# kknn

##### Weighted k-Nearest Neighbor Classifier

Performs k-nearest neighbor classification of a test set using a training set. For each row of the test set, the k nearest training set vectors (according to Minkowski distance) are found, and the classification is done via the maximum of summed kernel densities. In addition even ordinal and continuous variables can be predicted.

- Keywords
- classif

##### Usage

```
kknn(formula = formula(train), train, test, na.action = na.omit(),
k = 7, distance = 2, kernel = "optimal", ykernel = NULL, scale=TRUE,
contrasts = c('unordered' = "contr.dummy", ordered = "contr.ordinal"))
kknn.dist(learn, valid, k = 10, distance = 2)
```

##### Arguments

- formula
- A formula object.
- train
- Matrix or data frame of training set cases.
- test
- Matrix or data frame of test set cases.
- learn
- Matrix or data frame of training set cases.
- valid
- Matrix or data frame of test set cases.
- na.action
- A function which indicates what should happen when the data contain 'NA's.
- k
- Number of neighbors considered.
- distance
- Parameter of Minkowski distance.
- kernel
- Kernel to use. Possible choices are "rectangular" (which is standard unweighted knn), "triangular", "epanechnikov" (or beta(2,2)), "biweight" (or beta(3,3)), "triweight" (or beta(4,4)), "cos", "inv", "gaussian", "rank" and "optimal".
- ykernel
- Window width of an y-kernel, especially for prediction of ordinal classes.
- scale
- logical, scale variable to have equal sd.
- contrasts
- A vector containing the 'unordered' and 'ordered' contrasts to use.

##### Details

This nearest neighbor method expands knn in several directions. First it can be used not only for classification, but also for regression and ordinal classification. Second it uses kernel functions to weight the neighbors according to their distances. In fact, not only kernel functions but every monotonic decreasing function $f(x) for all x>0$ will work fine.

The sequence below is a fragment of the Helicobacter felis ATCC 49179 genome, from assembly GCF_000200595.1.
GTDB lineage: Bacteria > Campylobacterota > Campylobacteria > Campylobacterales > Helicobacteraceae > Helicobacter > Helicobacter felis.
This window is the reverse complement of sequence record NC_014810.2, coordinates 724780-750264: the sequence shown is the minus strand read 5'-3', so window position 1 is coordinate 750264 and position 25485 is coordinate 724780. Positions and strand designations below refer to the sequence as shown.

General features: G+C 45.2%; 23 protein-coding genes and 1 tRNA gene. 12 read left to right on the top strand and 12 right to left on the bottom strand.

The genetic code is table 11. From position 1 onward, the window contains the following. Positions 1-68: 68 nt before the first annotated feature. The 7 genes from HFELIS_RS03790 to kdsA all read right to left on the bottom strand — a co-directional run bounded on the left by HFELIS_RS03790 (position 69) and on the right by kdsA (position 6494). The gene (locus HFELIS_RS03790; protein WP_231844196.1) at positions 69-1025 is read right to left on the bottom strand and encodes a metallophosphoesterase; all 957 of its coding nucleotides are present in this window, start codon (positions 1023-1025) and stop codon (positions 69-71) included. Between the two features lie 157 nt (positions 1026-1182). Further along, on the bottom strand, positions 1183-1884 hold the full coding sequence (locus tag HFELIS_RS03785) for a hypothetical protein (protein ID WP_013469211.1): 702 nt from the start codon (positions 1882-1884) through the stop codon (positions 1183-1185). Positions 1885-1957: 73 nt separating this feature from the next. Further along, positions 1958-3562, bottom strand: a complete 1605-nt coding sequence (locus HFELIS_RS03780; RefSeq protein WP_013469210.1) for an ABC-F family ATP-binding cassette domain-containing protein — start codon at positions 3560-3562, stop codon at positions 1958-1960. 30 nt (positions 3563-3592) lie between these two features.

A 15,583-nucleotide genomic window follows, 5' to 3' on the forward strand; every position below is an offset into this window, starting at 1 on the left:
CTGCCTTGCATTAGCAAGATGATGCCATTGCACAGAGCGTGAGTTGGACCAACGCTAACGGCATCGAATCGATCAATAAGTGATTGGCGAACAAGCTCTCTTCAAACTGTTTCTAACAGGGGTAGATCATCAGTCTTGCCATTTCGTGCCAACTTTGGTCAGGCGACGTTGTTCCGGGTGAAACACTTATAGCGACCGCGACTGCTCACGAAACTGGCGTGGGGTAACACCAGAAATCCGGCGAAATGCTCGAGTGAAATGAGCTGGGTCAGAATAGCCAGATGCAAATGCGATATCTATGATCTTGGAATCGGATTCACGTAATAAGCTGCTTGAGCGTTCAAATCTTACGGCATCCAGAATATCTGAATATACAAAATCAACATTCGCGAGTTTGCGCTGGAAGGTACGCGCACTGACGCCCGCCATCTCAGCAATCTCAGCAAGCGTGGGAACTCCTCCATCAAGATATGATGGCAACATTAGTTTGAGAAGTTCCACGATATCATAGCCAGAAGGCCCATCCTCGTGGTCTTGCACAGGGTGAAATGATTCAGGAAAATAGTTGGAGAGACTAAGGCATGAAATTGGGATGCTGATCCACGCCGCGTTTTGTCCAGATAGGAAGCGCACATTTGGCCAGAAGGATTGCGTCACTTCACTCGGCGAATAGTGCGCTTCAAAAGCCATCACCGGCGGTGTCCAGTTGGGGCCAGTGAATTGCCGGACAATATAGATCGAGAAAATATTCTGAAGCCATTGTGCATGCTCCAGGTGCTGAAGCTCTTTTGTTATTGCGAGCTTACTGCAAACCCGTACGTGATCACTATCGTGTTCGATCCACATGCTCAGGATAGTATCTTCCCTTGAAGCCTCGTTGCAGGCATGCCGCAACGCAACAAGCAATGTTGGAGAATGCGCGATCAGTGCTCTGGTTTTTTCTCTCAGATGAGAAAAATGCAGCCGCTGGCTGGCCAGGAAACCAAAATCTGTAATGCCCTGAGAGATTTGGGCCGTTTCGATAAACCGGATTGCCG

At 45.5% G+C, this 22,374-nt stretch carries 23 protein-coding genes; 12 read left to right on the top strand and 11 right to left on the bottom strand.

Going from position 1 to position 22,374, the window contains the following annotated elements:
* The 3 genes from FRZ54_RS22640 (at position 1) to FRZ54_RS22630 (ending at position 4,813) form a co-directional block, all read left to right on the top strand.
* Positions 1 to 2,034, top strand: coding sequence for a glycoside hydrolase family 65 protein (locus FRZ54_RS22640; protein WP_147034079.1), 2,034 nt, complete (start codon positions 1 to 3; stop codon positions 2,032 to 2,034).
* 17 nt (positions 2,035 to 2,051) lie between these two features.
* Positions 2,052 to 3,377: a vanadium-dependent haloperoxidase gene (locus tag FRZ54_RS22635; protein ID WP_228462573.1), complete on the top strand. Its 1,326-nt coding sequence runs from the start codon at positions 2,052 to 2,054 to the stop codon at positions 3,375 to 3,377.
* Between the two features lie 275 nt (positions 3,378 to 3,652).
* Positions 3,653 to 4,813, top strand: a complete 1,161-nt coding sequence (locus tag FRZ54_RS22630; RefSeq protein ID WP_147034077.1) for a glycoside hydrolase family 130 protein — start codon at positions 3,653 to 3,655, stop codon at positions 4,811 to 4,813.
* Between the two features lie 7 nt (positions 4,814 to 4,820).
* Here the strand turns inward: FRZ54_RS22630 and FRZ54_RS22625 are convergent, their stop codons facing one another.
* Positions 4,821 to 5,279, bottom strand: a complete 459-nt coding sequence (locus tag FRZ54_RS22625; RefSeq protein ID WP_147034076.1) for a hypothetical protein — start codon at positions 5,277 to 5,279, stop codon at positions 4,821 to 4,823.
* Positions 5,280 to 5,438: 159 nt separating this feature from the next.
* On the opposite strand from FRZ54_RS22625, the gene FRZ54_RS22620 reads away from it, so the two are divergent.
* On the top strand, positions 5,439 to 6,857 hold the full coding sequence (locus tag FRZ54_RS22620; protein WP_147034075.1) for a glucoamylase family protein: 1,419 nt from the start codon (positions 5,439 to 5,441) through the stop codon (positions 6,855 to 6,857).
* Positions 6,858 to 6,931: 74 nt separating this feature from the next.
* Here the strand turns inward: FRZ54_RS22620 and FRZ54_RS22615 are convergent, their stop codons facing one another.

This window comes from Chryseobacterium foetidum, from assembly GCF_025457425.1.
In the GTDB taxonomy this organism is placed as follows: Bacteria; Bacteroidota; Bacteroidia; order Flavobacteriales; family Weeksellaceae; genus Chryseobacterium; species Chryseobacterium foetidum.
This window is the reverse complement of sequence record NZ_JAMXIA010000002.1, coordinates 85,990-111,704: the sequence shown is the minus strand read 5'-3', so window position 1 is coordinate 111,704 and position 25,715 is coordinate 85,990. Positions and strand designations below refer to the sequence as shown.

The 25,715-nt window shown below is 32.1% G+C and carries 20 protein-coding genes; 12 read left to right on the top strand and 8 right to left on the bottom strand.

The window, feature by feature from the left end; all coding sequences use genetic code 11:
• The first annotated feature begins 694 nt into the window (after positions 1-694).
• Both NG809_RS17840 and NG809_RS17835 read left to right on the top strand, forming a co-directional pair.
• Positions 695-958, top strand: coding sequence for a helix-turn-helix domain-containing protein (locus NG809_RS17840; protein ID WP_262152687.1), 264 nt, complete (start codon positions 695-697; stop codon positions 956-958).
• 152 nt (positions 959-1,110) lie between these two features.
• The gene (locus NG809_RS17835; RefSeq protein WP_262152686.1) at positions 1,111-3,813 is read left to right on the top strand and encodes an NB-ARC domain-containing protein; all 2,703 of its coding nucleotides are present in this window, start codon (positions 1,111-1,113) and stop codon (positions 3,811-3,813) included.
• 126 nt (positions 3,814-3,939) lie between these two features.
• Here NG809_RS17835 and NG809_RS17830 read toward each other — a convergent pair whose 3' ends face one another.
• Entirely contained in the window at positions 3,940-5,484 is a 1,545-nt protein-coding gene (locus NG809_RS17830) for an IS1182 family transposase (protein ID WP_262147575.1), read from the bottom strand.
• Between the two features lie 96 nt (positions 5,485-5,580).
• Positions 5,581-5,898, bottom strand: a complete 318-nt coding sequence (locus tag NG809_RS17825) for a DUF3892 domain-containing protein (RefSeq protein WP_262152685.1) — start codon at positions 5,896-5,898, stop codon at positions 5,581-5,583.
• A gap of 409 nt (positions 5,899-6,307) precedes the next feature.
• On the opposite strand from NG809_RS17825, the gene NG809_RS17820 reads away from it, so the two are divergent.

The number of neighbours used for the "optimal" kernel should be $ [ (2(d+4)/(d+2))^(d/(d+4)) k ]$, where k is the number that would be used for unweighted knn classification, i.e. kernel="rectangular". This factor $(2(d+4)/(d+2))^(d/(d+4))$ is between 1.2 and 2 (see Samworth (2012) for more details).

##### Value

- fitted.values
- Vector of predictions.
- CL
- Matrix of classes of the k nearest neighbors.
- W
- Matrix of weights of the k nearest neighbors.
- D
- Matrix of distances of the k nearest neighbors.
- C
- Matrix of indices of the k nearest neighbors.
- prob
- Matrix of predicted class probabilities.
- response
- Type of response variable, one of
*continuous*,*nominal*or*ordinal*. - distance
- Parameter of Minkowski distance.
- call
- The matched call.
- terms
- The 'terms' object used.

`kknn`

returns a list-object of class `kknn`

including the components
##### References

Hechenbichler K. and Schliep K.P. (2004) *Weighted k-Nearest-Neighbor Techniques and Ordinal Classification*, Discussion Paper 399, SFB 386, Ludwig-Maximilians University Munich
(http://www.stat.uni-muenchen.de/sfb386/papers/dsp/paper399.ps)

Hechenbichler K. (2005) *Ensemble-Techniken und ordinale Klassifikation*, PhD-thesis

Samworth, R.J. (2012) *Optimal weighted nearest neighbour classifiers.* Annals of Statistics, 40, 2733-2763.
(avaialble from http://www.statslab.cam.ac.uk/~rjs57/Research.html)

##### See Also

`train.kknn`

, `simulation`

, `knn`

and `knn1`

##### Examples

```
library(kknn)
data(iris)
m <- dim(iris)[1]
val <- sample(1:m, size = round(m/3), replace = FALSE,
prob = rep(1/m, m))
iris.learn <- iris[-val,]
iris.valid <- iris[val,]
iris.kknn <- kknn(Species~., iris.learn, iris.valid, distance = 1,
kernel = "triangular")
summary(iris.kknn)
fit <- fitted(iris.kknn)
table(iris.valid$Species, fit)
pcol <- as.character(as.numeric(iris.valid$Species))
pairs(iris.valid[1:4], pch = pcol, col = c("green3", "red")
[(iris.valid$Species != fit)+1])
data(ionosphere)
ionosphere.learn <- ionosphere[1:200,]
ionosphere.valid <- ionosphere[-c(1:200),]
fit.kknn <- kknn(class ~ ., ionosphere.learn, ionosphere.valid)
table(ionosphere.valid$class, fit.kknn$fit)
(fit.train1 <- train.kknn(class ~ ., ionosphere.learn, kmax = 15,
kernel = c("triangular", "rectangular", "epanechnikov", "optimal"), distance = 1))
table(predict(fit.train1, ionosphere.valid), ionosphere.valid$class)
(fit.train2 <- train.kknn(class ~ ., ionosphere.learn, kmax = 15,
kernel = c("triangular", "rectangular", "epanechnikov", "optimal"), distance = 2))
table(predict(fit.train2, ionosphere.valid), ionosphere.valid$class)
```

*Documentation reproduced from package kknn, version 1.3.1, License: GPL (>= 2)*